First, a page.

Those with a sweet tooth know how totally divine chocolate is. And the beauty of it all is that it comes in a variety of different flavors. There is milk, dark, and white chocolate and the different added variations and hints of spices and all things nice in them, too.
White chocolate is instantly recognizable by its sweet and buttery flavor. It also has hints of vanilla, sweet cream, and fresh milk. And its smooth and melty texture is a complete melt-in-your-mouth experience. But for those who haven’t really stopped to think about the difference between milk and white chocolate, this post is for you.
What is milk chocolate?
Milk chocolate. Where do we begin? We recognize it by its color and flavor. It is light brown and is milky, smooth chocolate. However, it can be combined with ingredients such as peanuts, almonds, or raisins.
But in essence, to let you know what milk chocolate is made of, it mainly consists of chocolate liquor, cocoa butter, milk, and sugar. It’s also possible for some chocolatiers to substitute the primary ingredients with alternatives. One example is using condensed milk instead of milk for greater fat content. In addition, soy lecithin (an emulsifier) is added for that extra smoothness.
According to the US Food and Drug Administration (FDA), however, there are set criteria for determining milk chocolate as such. It needs to contain a minimum of 10% chocolate liquor (made of cocoa solids and cocoa butter) and 12% milk solids. As such, to answer the question of what percentage of cocoa is in milk chocolate, the answer is at least 10%.
How is white chocolate made?
If milk chocolate is made of chocolate liquor and milk solids, we now turn to the next big questions: what is white chocolate and how is it made?
Starting with the ingredients, white chocolate contains only milk, cocoa butter, vanilla, sugar, and lecithin.
It is identified by its creamy, ivory color – hence the name “white” chocolate. And as for how it’s made, the primary ingredients are mixed together to give its unique flavor and texture.
The higher the cocoa butter, sugar, and milk content, the more decadent the flavor.
But is there a defining characteristic of white chocolate? The answer is “yes”! Given that white chocolate does not contain any cocoa solids or cacao nibs (chocolate liquor), the US FDA classifies it as such with a minimum of 20% cocoa butter content, 14% milk, and a maximum of 55% sugar.
What is the difference between white chocolate and milk chocolate?
Having covered the primary ingredients of both white chocolate and milk chocolate, let’s also take a look at the differences between them. There are a few, but the main one is the fact that they differ in terms of cocoa content. As such, milk chocolate contains fewer ingredients, but it doesn’t mean it’s less caloric.
Instead, milk chocolate comes out as the winner here because it not only has fewer calories than white chocolate but it also contains a greater amount of nutrients which are essential for bone health (calcium, for example).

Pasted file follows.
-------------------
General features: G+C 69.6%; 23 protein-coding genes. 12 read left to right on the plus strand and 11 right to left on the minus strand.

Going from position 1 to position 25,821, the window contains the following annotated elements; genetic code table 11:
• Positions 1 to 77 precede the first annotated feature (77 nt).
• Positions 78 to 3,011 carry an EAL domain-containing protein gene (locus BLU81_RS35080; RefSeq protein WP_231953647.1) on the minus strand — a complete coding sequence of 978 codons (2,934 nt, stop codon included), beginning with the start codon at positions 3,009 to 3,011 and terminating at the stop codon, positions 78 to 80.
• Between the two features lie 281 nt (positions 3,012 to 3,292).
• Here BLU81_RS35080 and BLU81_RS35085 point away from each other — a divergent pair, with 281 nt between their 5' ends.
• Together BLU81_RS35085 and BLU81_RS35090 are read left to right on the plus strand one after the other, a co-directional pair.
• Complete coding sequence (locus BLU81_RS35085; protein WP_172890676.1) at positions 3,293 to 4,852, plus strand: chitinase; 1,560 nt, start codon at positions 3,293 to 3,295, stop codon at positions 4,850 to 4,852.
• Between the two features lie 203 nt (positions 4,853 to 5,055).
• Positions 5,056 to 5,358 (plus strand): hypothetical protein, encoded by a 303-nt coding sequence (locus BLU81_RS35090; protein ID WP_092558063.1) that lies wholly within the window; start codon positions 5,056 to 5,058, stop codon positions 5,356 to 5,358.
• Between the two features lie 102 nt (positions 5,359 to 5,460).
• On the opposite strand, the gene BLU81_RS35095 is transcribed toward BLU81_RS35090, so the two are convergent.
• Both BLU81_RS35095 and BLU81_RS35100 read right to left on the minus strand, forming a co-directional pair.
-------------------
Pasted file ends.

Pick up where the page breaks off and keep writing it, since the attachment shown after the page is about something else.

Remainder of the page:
But that’s not all. Milk chocolate also has more antioxidants, less fat, and less sugar than its white cousin. It’s therefore a healthier option owing to its lower amounts of sugar. But if you have a sweet tooth, white chocolate should be your best friend because it has a really rich, sweet taste.
It also offers a more luxurious and delicate flavor that can better emphasize other added ingredients. These may include flavors that are floral, citrus, berry, and others.
And if you would like to know more about the different types of chocolate, we recommend checking our recent article “Milk vs. Dark Chocolate: What’s The Difference?“.
Is white chocolate, chocolate?
With all of the above information, you may be wondering if white chocolate can even be considered chocolate at all. If we look at the technicalities and ingredients, it’s easy to think that it isn’t and can’t be considered chocolate. But that’s just not the case. Why? Because the FDA explicitly mentions that real white chocolate must contain at least 20% cocoa butter.
This cocoa butter is derived from the cocoa bean, which dark and milk chocolate are made of as well. Cocoa butter does not come cheap but that doesn’t mean that every white chocolate is real white chocolate. As such, if you want to make sure that you’re eating real white chocolate and not an imitation, it’s recommended that you check the ingredients and the cocoa butter content.
And there you have it! The myths, the mysteries, and the whole shebang surrounding white and milk chocolate. Of course, no one is “better” than the other. It all depends on your individual preferences. Who knows, you might like all types of chocolate. Alternatively, as a chocolate connoisseur, you might enjoy one flavor more than the other.
Regardless of which category you fall into, we at Totally Chocolate have a chocolate type for every taste bud. Why not take a look at our wide selection of chocolates, chocolate boxes and towers, chocolate bars, and a whole lot more to satisfy your sweet tooth? We promise you won’t be disappointed!
So, go on and take a look. You’ll be impressed and nicely surprised at all the chocolate varieties we have on offer.